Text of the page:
Planning For Retirement Without Savings

Life can get away from us sometimes and before we know it our 50s are approaching. Financial planning is something that everyone is encouraged to do, but it’s not always possible. It could be that you’ve dipped into your savings more than you’d like or you’ve simply not been able to save as much as planned. 

Disclaimer: This post is a collaboration

You don’t want to enter your retirement worrying about money so now is the time to get on top of things. Here are some ways you can boost your bank balance as you enter your relaxation years. 

State Pension

If you are a man born after 6th April 1951 or a woman born after 6th April 1953 you can apply for your State Pension. The amount you are entitled to depends on your National Insurance record. You must have 10 qualifying years on your record to qualify. 

Some people do not have 10 qualifying years, so this will impact your retirement date as you may need to keep working to be eligible. If this is the case you can defer your payouts in order to accumulate more. 

Your State Pension is not automatically paid out so you will need to apply. Check what information you will need to provide. 

Consider equity release

Equity release is probably something you have heard about. Homeowners can take out two different types of plans to release some cash from their homes. Lifetime mortgages are very common. This is where the loan is secured against your home like a traditional mortgage. The money doesn’t usually need to be repaid until you pass away or move into residential care.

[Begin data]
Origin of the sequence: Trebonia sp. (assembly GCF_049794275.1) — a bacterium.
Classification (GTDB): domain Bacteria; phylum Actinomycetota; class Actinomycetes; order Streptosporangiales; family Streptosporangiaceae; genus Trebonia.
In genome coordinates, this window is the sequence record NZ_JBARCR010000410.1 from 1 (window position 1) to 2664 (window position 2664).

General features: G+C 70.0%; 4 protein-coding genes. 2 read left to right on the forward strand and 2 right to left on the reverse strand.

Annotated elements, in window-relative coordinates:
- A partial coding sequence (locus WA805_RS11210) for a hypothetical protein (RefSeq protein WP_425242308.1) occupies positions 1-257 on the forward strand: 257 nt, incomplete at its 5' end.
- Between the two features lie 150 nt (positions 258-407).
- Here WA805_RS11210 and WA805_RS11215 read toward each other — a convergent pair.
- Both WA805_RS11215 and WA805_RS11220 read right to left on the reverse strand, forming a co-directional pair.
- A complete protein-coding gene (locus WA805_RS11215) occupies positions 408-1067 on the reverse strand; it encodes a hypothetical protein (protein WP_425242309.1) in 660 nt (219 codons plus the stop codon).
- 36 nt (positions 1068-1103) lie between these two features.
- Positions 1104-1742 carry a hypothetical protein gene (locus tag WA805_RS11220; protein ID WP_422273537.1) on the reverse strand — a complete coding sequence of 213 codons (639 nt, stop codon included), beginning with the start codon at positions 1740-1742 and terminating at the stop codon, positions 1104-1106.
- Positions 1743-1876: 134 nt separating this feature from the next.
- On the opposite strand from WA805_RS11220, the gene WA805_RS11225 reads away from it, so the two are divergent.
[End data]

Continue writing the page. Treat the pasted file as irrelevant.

The other type of equity release is a home reversion plan. With this agreement, you sell part of, or all of, your home but stay living in it. When you either pass away or move into residential care, the equity company get a share of the proceeds once your home is sold. 

If equity release is something you are considering, then use an equity release calculator to check and see how much money you could free up.  


Retirement is a good time to reassess your living situation. Having a large home that once housed your children may not be necessary anymore. Downsizing to a smaller, more affordable property will give you any profits from selling your home as well as some savings with your household bills. 

Property isn’t the only area where you could consider downsizing. Cars are a necessity for most people but you could opt for a smaller car. Again, this will save you money potentially with insurance, fuel and overall running costs. However, it is worth considering whether a smaller car will suit your needs as you get older in terms of ease of use and accessibility.